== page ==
CHARLES Fenton, a former federal prison warden, and his brother, Joseph, a real estate entrepreneur, are about to turn a 68-acre site north of Pittsburgh into the latest venture in a new and growing industry: private, for-profit prisons.
With little public notice, close to a dozen such institutions have opened in the last 18 months, or will open soon. In Pennsylvania, the RCA Service Company runs a juvenile training school for the state. A California-based company, Behavioral Systems Southwest, has converted four motels in three Western states into jails for illegal aliens. This spring, two ex-sheriffs will open a converted military base near Mineral Wells, Texas, as a 575-bed prison for the US Bureau of Prisons.
Most corrections officials were skeptical about the idea until recently, but spiraling inmate populations and the rising cost of incarceration have forced them to reconsider. The new corporate wardens assert that they can imprison people more cheaply by eliminating government bureaucracy and using more efficient financing and management practices. The companies take prisoners at rates ranging from $24 a day for the sparse accommodations that illegal aliens receive to about $110, which RCA charges for running a full educational and therapy program for hard-core delinquents.
The Fenton brothers are building the largest private prison yet, a $15 million, 720-bed institution, complete with workshops, a library, and tall double fences behind an earthworks barricade. They plan to specialize in protective-custody prisoners, taken from overcrowded state institutions all over the United States. Correctional officials in New Jersey, Indiana, and Maryland are negotiating with the Fentons, and about 10 other states, including Connecticut and New York, have expressed interest.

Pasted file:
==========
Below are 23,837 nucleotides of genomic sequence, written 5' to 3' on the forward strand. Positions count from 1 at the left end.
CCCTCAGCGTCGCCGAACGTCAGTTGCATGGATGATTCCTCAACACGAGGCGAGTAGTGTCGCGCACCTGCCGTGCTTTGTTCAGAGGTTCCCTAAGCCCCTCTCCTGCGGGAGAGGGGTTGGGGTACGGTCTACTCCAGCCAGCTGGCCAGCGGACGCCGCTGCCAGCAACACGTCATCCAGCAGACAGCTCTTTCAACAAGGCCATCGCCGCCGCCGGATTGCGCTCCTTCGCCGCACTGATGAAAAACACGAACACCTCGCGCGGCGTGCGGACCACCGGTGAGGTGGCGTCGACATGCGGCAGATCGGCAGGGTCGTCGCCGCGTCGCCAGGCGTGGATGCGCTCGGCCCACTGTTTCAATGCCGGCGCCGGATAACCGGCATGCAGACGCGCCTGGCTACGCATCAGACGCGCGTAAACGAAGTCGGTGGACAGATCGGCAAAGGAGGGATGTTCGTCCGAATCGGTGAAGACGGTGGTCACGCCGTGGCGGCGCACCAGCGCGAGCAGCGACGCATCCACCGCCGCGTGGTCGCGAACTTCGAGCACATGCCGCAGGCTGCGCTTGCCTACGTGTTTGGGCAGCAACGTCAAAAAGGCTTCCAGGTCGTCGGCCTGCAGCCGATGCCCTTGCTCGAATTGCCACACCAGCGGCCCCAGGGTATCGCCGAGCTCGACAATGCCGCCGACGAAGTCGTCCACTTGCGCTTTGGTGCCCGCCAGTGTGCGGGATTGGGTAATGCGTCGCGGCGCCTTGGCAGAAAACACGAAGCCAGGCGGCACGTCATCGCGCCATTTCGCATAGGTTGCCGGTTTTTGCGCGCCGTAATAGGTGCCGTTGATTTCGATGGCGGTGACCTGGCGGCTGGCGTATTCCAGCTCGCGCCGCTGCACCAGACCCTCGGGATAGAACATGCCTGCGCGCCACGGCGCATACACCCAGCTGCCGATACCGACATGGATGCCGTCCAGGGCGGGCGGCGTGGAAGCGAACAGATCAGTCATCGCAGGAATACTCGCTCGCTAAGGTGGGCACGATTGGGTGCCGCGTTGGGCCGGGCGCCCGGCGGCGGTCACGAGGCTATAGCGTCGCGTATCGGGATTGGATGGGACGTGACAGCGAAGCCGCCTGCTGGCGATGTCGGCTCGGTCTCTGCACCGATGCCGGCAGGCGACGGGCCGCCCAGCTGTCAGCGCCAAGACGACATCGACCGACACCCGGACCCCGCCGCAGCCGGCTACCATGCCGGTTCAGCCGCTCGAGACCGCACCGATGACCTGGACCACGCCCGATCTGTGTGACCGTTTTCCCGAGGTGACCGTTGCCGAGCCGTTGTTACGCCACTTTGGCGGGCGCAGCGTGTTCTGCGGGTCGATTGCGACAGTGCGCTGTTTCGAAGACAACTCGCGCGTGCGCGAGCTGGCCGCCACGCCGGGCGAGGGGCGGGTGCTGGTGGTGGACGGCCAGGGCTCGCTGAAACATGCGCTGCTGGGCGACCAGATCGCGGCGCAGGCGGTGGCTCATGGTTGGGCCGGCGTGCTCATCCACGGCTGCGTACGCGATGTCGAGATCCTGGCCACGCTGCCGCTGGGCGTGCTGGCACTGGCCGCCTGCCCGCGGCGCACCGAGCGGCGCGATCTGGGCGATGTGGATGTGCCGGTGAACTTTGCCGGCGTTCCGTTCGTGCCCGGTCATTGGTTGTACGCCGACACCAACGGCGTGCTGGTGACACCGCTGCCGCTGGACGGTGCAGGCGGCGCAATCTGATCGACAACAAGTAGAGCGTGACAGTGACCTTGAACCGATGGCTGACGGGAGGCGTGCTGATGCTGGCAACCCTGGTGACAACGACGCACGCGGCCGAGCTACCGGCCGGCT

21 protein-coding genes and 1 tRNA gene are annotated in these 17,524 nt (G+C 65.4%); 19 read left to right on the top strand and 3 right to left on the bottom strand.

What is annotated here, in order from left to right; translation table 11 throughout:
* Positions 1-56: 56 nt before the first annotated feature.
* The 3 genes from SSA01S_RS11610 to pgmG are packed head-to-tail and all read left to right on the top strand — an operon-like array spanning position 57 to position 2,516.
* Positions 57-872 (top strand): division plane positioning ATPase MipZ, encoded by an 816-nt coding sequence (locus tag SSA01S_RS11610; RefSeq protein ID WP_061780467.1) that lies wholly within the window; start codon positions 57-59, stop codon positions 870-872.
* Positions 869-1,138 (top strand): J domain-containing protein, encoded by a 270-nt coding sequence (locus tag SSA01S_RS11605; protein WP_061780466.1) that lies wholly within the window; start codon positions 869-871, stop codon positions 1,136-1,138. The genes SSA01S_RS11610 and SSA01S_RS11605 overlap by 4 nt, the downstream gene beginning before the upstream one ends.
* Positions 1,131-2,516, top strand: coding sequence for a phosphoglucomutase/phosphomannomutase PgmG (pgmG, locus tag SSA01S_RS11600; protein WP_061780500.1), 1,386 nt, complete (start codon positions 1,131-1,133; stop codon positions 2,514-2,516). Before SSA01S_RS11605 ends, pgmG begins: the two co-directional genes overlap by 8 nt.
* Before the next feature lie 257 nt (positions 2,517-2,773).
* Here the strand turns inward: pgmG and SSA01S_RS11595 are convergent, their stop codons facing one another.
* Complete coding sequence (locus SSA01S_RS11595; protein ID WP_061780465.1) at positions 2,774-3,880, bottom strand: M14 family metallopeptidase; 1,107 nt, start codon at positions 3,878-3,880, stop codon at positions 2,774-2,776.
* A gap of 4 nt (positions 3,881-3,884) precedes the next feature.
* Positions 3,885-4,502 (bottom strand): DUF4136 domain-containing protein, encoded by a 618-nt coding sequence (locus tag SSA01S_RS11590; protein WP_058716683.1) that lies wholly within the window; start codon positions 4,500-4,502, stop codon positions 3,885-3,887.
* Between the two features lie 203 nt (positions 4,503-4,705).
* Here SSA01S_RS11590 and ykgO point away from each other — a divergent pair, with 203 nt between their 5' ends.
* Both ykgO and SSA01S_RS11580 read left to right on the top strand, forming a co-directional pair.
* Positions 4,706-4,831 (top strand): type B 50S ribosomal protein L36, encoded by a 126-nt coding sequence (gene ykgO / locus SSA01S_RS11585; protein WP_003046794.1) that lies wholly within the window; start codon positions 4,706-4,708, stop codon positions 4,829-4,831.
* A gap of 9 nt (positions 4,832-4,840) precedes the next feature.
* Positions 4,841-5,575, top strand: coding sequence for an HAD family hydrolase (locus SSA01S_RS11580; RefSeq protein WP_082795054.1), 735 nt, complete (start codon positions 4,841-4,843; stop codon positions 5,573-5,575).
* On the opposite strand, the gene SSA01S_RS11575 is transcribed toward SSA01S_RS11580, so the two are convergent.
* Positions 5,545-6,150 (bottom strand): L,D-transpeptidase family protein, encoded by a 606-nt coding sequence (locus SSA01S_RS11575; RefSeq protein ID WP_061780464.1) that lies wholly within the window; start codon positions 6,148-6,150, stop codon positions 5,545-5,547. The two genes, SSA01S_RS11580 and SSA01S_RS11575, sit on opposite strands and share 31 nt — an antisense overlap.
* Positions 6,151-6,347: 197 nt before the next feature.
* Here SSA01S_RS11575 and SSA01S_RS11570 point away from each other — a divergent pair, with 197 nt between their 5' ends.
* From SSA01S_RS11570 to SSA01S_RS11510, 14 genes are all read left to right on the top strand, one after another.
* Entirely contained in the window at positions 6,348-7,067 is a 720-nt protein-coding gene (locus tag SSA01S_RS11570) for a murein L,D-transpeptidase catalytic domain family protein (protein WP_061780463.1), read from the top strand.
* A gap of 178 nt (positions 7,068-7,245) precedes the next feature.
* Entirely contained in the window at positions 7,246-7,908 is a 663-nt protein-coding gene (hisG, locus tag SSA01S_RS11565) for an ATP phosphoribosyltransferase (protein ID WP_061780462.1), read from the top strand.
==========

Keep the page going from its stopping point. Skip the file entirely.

Federal, state, and local governments in the United States may spend as much as $10 billion this year on imprisonment, a figure that has led a number of business conglomerates to take notice of the potential for profits. Control Data Corporation opened a ''corrections services division'' in January and is looking for prisons to run. The Corrections Corporation of America, a newly formed company based in Nashville, has been financed by the Massey Burch Investment Group, the same investors who started the now-booming Hospital Corporation of America.
The Corrections Corporation's founder, Thomas Beasley, a real estate and insurance businessman, plans to run the company's prisons much like the Hospital Corporation runs its nearly 150 hospitals. He will use large purchase orders and centralized accounting and management, and he will hire experienced wardens from the public agencies. The company's first venture is a $4 million, 300-bed detention facility for illegal aliens in Houston. The center opened this month under a contract with the US Immigration and Naturalization Service.